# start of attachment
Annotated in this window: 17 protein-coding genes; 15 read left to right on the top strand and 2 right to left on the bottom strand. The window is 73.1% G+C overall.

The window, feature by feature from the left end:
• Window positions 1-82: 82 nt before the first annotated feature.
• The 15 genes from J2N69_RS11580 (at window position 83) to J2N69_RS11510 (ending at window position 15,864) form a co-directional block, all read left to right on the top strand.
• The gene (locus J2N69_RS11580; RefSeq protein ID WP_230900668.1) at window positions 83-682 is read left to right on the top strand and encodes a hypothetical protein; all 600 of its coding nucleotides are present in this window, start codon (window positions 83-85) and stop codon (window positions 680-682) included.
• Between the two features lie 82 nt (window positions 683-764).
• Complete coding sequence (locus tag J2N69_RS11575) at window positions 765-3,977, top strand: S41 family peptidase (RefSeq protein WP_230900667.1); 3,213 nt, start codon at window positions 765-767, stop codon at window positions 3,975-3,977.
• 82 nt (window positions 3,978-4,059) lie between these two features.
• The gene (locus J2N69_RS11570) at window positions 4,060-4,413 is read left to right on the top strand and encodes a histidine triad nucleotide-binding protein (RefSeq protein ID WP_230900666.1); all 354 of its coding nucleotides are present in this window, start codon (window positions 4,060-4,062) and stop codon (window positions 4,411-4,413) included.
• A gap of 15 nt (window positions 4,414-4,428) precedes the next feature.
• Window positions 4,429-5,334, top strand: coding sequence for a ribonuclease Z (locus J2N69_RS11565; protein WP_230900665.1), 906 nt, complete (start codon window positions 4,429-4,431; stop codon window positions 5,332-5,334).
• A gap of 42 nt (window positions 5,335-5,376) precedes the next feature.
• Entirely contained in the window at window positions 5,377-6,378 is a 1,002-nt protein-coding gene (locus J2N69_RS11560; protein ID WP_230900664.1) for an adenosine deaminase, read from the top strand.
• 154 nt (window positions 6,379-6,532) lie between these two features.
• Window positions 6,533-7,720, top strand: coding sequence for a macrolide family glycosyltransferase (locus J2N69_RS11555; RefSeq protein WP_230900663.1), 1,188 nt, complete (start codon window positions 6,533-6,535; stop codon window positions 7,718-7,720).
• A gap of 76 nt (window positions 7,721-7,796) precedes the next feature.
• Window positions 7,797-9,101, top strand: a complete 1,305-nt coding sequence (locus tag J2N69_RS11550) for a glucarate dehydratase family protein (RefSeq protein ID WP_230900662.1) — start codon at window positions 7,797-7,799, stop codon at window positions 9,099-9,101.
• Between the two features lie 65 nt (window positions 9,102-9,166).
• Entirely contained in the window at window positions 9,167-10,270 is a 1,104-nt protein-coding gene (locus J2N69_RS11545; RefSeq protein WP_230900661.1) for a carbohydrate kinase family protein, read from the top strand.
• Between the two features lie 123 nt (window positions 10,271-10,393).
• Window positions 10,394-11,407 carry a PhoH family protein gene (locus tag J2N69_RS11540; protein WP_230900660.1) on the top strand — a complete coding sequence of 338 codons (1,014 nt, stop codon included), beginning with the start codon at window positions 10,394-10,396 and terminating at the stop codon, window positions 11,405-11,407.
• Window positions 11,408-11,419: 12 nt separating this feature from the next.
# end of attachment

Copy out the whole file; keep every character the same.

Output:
Annotated in this window: 17 protein-coding genes; 15 read left to right on the top strand and 2 right to left on the bottom strand. The window is 73.1% G+C overall.

The window, feature by feature from the left end:
• Window positions 1-82: 82 nt before the first annotated feature.
• The 15 genes from J2N69_RS11580 (at window position 83) to J2N69_RS11510 (ending at window position 15,864) form a co-directional block, all read left to right on the top strand.
• The gene (locus J2N69_RS11580; RefSeq protein ID WP_230900668.1) at window positions 83-682 is read left to right on the top strand and encodes a hypothetical protein; all 600 of its coding nucleotides are present in this window, start codon (window positions 83-85) and stop codon (window positions 680-682) included.
• Between the two features lie 82 nt (window positions 683-764).
• Complete coding sequence (locus tag J2N69_RS11575) at window positions 765-3,977, top strand: S41 family peptidase (RefSeq protein WP_230900667.1); 3,213 nt, start codon at window positions 765-767, stop codon at window positions 3,975-3,977.
• 82 nt (window positions 3,978-4,059) lie between these two features.
• The gene (locus J2N69_RS11570) at window positions 4,060-4,413 is read left to right on the top strand and encodes a histidine triad nucleotide-binding protein (RefSeq protein ID WP_230900666.1); all 354 of its coding nucleotides are present in this window, start codon (window positions 4,060-4,062) and stop codon (window positions 4,411-4,413) included.
• A gap of 15 nt (window positions 4,414-4,428) precedes the next feature.
• Window positions 4,429-5,334, top strand: coding sequence for a ribonuclease Z (locus J2N69_RS11565; protein WP_230900665.1), 906 nt, complete (start codon window positions 4,429-4,431; stop codon window positions 5,332-5,334).
• A gap of 42 nt (window positions 5,335-5,376) precedes the next feature.
• Entirely contained in the window at window positions 5,377-6,378 is a 1,002-nt protein-coding gene (locus J2N69_RS11560; protein ID WP_230900664.1) for an adenosine deaminase, read from the top strand.
• 154 nt (window positions 6,379-6,532) lie between these two features.
• Window positions 6,533-7,720, top strand: coding sequence for a macrolide family glycosyltransferase (locus J2N69_RS11555; RefSeq protein WP_230900663.1), 1,188 nt, complete (start codon window positions 6,533-6,535; stop codon window positions 7,718-7,720).
• A gap of 76 nt (window positions 7,721-7,796) precedes the next feature.
• Window positions 7,797-9,101, top strand: a complete 1,305-nt coding sequence (locus tag J2N69_RS11550) for a glucarate dehydratase family protein (RefSeq protein ID WP_230900662.1) — start codon at window positions 7,797-7,799, stop codon at window positions 9,099-9,101.
• Between the two features lie 65 nt (window positions 9,102-9,166).
• Entirely contained in the window at window positions 9,167-10,270 is a 1,104-nt protein-coding gene (locus J2N69_RS11545; RefSeq protein WP_230900661.1) for a carbohydrate kinase family protein, read from the top strand.
• Between the two features lie 123 nt (window positions 10,271-10,393).
• Window positions 10,394-11,407 carry a PhoH family protein gene (locus tag J2N69_RS11540; protein WP_230900660.1) on the top strand — a complete coding sequence of 338 codons (1,014 nt, stop codon included), beginning with the start codon at window positions 10,394-10,396 and terminating at the stop codon, window positions 11,405-11,407.
• Window positions 11,408-11,419: 12 nt separating this feature from the next.